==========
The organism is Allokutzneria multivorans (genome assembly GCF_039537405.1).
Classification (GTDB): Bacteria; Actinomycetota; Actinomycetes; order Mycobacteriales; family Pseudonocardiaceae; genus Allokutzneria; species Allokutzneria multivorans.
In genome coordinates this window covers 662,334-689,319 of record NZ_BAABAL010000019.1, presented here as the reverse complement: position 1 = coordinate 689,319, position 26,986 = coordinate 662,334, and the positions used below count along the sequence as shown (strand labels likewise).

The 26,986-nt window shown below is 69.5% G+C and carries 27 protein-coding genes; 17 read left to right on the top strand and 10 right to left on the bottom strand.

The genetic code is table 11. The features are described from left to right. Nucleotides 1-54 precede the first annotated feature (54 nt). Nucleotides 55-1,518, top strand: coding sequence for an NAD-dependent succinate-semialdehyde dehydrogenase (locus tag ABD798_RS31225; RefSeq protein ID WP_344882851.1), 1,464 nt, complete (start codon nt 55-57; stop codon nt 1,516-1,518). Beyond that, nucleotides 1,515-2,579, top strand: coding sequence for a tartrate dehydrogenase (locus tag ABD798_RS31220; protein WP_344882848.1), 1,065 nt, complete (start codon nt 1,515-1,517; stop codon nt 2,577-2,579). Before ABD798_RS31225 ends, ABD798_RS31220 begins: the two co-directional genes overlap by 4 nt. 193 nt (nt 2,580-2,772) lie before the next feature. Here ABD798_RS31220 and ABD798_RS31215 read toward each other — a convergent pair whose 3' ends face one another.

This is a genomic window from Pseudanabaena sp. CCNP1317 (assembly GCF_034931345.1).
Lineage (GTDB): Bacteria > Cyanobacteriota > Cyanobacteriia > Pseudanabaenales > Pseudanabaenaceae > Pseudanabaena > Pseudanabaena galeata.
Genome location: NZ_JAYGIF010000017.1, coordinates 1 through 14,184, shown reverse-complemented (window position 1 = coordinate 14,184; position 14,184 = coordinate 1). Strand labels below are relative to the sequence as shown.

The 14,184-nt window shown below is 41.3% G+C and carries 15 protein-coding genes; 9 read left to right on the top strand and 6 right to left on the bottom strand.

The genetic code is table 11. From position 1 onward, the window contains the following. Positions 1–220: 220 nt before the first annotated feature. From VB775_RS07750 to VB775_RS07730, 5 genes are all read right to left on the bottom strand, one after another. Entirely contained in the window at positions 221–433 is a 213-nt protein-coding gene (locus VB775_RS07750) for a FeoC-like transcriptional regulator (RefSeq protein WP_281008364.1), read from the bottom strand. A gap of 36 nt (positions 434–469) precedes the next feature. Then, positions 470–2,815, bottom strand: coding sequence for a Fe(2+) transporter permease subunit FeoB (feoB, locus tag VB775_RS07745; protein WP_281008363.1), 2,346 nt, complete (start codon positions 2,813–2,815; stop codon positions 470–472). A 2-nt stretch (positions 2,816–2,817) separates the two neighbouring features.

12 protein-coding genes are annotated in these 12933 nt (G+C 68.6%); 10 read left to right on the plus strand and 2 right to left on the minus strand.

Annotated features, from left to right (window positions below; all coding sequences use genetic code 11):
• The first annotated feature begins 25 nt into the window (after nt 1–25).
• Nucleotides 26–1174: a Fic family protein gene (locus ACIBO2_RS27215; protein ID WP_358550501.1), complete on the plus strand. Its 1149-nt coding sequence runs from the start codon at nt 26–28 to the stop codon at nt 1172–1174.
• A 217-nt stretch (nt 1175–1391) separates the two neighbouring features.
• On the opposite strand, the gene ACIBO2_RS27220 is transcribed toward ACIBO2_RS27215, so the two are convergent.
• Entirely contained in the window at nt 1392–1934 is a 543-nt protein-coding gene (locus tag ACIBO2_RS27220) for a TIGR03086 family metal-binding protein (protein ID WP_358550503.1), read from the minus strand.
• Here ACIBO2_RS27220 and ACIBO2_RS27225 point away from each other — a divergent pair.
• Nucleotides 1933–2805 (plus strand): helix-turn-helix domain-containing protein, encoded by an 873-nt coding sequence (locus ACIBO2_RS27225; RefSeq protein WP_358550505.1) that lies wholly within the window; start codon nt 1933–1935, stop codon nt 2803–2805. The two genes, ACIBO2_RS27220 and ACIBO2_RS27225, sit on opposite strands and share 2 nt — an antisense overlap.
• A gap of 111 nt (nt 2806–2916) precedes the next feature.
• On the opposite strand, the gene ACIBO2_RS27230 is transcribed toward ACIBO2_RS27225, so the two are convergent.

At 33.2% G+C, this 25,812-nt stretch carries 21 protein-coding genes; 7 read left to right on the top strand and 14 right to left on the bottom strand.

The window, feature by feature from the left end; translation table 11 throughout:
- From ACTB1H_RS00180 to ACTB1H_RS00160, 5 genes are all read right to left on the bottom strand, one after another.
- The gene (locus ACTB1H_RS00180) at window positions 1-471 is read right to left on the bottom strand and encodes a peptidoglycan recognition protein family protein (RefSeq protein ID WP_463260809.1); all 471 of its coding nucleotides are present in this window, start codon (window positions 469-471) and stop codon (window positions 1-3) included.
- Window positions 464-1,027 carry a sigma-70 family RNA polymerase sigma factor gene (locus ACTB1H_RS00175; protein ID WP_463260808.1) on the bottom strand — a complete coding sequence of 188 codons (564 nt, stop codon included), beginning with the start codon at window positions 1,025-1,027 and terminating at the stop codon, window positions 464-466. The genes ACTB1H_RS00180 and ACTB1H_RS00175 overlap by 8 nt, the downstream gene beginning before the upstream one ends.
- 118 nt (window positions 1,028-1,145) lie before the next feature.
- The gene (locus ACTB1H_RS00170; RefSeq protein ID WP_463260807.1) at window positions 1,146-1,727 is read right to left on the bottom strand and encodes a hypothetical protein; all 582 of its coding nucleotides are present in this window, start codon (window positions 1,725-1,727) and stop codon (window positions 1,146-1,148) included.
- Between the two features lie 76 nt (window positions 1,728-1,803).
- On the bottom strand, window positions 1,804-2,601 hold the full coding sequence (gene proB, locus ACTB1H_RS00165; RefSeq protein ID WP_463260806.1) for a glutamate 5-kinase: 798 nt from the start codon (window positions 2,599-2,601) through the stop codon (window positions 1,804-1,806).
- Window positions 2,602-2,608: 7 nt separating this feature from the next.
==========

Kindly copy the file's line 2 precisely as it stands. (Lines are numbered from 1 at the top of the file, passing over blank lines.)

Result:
Classification (GTDB): Bacteria; Actinomycetota; Actinomycetes; order Mycobacteriales; family Pseudonocardiaceae; genus Allokutzneria; species Allokutzneria multivorans.